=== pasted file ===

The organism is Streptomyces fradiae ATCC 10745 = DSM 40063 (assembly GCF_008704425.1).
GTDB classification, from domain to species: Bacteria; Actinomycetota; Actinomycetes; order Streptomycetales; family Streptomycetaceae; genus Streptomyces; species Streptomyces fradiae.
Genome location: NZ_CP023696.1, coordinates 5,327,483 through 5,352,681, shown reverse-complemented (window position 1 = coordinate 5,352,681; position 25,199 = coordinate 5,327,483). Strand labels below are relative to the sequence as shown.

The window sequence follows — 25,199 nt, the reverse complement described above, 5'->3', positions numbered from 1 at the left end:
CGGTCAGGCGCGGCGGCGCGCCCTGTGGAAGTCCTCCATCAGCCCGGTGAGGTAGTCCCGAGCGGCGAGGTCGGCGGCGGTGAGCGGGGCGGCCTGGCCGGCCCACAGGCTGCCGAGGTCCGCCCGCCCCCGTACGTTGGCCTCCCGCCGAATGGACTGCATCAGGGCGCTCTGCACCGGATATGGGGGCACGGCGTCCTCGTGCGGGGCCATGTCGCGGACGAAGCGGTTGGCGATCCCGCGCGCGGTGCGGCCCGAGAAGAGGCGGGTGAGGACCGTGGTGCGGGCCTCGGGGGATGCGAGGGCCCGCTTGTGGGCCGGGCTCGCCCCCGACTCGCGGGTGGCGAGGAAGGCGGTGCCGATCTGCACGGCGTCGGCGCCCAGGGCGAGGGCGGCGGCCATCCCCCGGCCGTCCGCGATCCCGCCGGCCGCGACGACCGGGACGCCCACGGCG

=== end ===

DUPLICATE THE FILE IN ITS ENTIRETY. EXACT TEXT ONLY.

The organism is Streptomyces fradiae ATCC 10745 = DSM 40063 (assembly GCF_008704425.1).
GTDB classification, from domain to species: Bacteria; Actinomycetota; Actinomycetes; order Streptomycetales; family Streptomycetaceae; genus Streptomyces; species Streptomyces fradiae.
Genome location: NZ_CP023696.1, coordinates 5,327,483 through 5,352,681, shown reverse-complemented (window position 1 = coordinate 5,352,681; position 25,199 = coordinate 5,327,483). Strand labels below are relative to the sequence as shown.

The window sequence follows — 25,199 nt, the reverse complement described above, 5'->3', positions numbered from 1 at the left end:
CGGTCAGGCGCGGCGGCGCGCCCTGTGGAAGTCCTCCATCAGCCCGGTGAGGTAGTCCCGAGCGGCGAGGTCGGCGGCGGTGAGCGGGGCGGCCTGGCCGGCCCACAGGCTGCCGAGGTCCGCCCGCCCCCGTACGTTGGCCTCCCGCCGAATGGACTGCATCAGGGCGCTCTGCACCGGATATGGGGGCACGGCGTCCTCGTGCGGGGCCATGTCGCGGACGAAGCGGTTGGCGATCCCGCGCGCGGTGCGGCCCGAGAAGAGGCGGGTGAGGACCGTGGTGCGGGCCTCGGGGGATGCGAGGGCCCGCTTGTGGGCCGGGCTCGCCCCCGACTCGCGGGTGGCGAGGAAGGCGGTGCCGATCTGCACGGCGTCGGCGCCCAGGGCGAGGGCGGCGGCCATCCCCCGGCCGTCCGCGATCCCGCCGGCCGCGACGACCGGGACGCCCACGGCG